The distinctive breeding colouration of the Atlantic puffin makes this bird one of the most photographed in the world and it is difficult to try and capture a ‘new’ image of them. However, they are so photogenic that when you spend time with them, among the thousands of photos you can’t help but take, something different catches your eye.
In winter puffins lose their bright colours and part of their beak even falls away. They spend all winter out in open ocean, at sea, diving and feeding. They do not need their colourful beak and feet during this time as they have no partner to impress. It is only for breeding purposes, showing their (mostly) life-long partner how healthy they are. They bring up one chick only each summer in a burrow on a cliff.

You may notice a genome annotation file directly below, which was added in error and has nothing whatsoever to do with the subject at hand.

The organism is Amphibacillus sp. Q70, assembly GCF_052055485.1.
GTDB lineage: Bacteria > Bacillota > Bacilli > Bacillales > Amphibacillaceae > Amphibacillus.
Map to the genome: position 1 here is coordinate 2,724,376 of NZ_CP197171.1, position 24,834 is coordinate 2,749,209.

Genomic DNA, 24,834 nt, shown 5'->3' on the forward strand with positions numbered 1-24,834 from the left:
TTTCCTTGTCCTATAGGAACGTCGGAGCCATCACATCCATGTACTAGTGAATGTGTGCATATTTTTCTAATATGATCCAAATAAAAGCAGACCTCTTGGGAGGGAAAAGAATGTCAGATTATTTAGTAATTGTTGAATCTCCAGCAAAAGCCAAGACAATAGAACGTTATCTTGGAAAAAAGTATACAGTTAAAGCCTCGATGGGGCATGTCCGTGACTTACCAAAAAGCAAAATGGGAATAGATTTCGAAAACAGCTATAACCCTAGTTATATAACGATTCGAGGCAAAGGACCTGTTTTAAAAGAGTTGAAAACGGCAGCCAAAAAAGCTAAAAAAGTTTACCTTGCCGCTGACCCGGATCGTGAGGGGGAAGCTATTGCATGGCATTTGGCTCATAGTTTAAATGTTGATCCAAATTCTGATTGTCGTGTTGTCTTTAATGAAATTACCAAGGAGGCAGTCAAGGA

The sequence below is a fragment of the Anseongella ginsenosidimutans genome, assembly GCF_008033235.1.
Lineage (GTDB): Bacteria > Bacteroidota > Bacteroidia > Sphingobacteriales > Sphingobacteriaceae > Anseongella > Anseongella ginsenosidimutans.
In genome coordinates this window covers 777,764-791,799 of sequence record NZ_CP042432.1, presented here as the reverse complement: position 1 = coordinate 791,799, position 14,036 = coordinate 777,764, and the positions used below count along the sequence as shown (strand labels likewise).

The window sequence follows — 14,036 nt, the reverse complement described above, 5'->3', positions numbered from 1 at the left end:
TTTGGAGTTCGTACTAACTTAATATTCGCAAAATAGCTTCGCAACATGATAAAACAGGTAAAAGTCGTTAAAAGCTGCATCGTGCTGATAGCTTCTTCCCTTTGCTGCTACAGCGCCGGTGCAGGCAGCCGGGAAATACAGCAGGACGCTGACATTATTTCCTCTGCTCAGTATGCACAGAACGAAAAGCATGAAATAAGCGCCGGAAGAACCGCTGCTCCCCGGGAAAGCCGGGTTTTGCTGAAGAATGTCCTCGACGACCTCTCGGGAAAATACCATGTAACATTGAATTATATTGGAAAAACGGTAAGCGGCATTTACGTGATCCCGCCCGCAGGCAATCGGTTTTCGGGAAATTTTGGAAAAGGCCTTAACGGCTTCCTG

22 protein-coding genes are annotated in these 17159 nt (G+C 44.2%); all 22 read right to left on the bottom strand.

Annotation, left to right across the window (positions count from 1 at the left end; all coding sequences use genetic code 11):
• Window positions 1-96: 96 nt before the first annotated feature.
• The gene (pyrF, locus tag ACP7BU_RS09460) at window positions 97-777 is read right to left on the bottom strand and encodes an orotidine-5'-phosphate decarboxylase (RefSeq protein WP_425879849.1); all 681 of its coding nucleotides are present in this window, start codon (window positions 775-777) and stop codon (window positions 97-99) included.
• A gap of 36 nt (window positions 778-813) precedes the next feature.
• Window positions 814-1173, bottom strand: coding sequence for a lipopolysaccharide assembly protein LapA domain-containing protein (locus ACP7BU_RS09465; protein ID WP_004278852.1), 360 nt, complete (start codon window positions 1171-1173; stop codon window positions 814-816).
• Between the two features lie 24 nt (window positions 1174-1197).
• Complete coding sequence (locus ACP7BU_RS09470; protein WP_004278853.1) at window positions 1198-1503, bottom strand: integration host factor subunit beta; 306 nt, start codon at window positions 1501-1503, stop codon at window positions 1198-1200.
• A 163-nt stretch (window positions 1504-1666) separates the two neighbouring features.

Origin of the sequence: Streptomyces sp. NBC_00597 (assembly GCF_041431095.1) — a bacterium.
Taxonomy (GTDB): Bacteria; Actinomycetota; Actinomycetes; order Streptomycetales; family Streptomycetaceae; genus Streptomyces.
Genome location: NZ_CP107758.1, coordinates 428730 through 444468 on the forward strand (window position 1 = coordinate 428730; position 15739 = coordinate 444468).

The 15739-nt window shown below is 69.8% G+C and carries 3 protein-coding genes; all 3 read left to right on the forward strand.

The baby, known as a puffling emerges grey, black and white (see photos), very different looking to the adults.
Atlantic puffins are now considered ‘vulnerable’ on the IUCN endangered species list as their numbers are in decline. For this reason I work hard in Iceland to try and stop the puffin hunting there for food. Please don’t eat puffin if you visit Iceland.
All images taken on the wonderful Grimsey Island (not the famous one) off Drangsnes, Westfjords. This fantastic puffin tour often has very few passengers, but with a colony of around 60,000 puffins it is truly spectacular.